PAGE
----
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Unit 1 and 2 include the following areas of study: Algebra and Structure; Arithmetic and Number; Discrete Mathematics; Geometry, Measurement and Trigonometry; Graphs of Linear and Non-Linear Relations and Statistics. Each unit includes four or more topics selected from at least three different areas of study and must include two units from number systems and recursion; vectors in the plane; geometry in the plane and proof; and graphs of non-linear relations. Students should be able to apply techniques, routines and processes involving arithmetic, sets, lists and tables, diagrams and geometric constructions, algebraic manipulation, equations and graph with and without the use of technology. 

For more information on the Specialist Mathematics course, visit the VCAA website.

VIC: Specialist Mathematics Yr11 Classroom ActivitiesDownload
Graphs of Linear and non Linear Relationships

Parametric Equations

What is the difference between a parameter and a variable? This activity introduces the notion of a parameter through two pairs of parametric equations that result in the same Cartesian equation, highlighting the additional information provided by the parameter. Variable isolation and animation support visual and conceptual development models for understanding the mathematics concepts in this activity.

Advanced String Graphs Part 1

The famous designs of Santiago Calatrava represent beautiful examples of the synergy between mathematics, engineering and architecture. In this activity students model the cables of the “Bridge of Stings” in Jerusalem using a family of straight lines. The envelope formed by these straight lines can also be modelled by a single equation defining the curve. Students determine equations to straight lines, solve simultaneous equations, generate parametric equations and finally a single equation to model the resulting curve.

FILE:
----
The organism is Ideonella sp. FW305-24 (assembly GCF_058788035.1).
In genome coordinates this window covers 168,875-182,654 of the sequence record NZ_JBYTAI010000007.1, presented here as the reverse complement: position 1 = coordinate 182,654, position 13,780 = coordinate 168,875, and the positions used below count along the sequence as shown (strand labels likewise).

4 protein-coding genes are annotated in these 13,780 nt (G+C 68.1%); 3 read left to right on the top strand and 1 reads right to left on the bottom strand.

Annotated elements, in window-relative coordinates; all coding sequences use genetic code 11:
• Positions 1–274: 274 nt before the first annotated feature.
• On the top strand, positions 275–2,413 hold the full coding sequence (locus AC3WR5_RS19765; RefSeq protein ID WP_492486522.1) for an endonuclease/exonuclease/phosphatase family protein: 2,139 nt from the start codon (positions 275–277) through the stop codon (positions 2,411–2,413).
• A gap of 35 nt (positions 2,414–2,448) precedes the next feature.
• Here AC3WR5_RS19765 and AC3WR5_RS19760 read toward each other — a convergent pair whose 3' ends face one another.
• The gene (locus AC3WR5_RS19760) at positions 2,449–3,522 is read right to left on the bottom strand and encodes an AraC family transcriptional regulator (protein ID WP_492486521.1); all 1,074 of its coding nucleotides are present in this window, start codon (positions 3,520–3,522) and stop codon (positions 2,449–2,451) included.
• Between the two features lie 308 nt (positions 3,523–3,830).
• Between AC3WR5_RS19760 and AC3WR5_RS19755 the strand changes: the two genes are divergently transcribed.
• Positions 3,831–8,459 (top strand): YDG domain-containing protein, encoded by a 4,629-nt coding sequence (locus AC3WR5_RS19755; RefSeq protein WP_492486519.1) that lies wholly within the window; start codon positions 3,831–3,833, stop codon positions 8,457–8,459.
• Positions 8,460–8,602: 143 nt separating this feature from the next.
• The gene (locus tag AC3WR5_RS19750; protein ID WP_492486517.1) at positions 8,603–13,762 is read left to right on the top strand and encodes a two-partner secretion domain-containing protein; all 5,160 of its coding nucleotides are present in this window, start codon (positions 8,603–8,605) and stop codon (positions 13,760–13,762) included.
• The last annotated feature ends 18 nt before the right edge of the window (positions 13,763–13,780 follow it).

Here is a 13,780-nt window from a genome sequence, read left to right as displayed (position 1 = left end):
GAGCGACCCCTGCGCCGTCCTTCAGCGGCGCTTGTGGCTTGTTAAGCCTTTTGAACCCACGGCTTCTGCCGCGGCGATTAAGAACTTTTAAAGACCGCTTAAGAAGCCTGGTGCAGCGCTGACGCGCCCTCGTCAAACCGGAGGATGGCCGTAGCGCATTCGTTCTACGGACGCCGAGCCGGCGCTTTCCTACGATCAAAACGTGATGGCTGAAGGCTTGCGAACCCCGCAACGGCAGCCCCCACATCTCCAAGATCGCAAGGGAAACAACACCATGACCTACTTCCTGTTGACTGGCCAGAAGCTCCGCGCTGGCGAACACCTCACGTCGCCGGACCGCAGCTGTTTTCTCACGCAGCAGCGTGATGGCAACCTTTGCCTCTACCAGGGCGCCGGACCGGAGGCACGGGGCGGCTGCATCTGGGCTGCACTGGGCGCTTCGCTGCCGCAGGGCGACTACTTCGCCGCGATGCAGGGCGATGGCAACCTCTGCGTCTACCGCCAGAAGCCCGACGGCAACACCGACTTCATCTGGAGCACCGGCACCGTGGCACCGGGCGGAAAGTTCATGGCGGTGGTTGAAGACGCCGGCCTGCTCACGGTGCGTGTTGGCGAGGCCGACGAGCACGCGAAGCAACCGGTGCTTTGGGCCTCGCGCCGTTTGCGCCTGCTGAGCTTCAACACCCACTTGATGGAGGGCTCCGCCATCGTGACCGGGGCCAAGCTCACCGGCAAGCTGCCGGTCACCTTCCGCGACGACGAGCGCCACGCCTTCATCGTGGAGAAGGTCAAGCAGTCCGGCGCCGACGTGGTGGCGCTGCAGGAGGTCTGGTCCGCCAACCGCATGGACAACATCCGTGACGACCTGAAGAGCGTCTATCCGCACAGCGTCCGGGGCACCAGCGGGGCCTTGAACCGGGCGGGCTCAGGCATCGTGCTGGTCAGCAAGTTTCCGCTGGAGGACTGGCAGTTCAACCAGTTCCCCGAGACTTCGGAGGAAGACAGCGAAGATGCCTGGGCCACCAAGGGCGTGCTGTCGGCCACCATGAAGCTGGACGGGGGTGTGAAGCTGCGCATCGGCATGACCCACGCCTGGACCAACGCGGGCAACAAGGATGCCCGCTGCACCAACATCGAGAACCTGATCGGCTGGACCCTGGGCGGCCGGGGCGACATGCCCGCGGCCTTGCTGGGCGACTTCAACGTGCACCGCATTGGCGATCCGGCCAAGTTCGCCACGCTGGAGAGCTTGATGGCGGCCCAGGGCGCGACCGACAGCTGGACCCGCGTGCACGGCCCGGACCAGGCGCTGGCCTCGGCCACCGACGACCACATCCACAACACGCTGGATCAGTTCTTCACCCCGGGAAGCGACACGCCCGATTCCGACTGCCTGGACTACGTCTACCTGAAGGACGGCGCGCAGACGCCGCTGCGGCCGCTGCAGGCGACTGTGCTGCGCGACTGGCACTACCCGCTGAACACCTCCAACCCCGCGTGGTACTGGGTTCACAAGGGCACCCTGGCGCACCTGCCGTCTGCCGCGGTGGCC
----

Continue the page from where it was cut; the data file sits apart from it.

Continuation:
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Advanced String Graphs Part 2

This is an extension of String Graphs Part 1 but can be done independently. In this activity students stitch points on the lines y = x and y = -x. The family of straight lines form an envelope which can be modelled by finding successive points of intersection. The points of intersection can be modelled by a parabola. A range of extension questions are provided including generalising the parabola for stitching points on the lines y = mx and y = -mx.
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Advanced String Graphs Part 3

This activity brings together a range of ideas from Activity 1 and 2 using a combination of rotation and dilation matrices and a very powerful visual and algebraic approach. The activity gives function to the use of matrices and highlights how relatively complicated expressions can be determined very easily. Students connect many aspects of the Specialist Mathematics course in a single activity that is sure to engage students.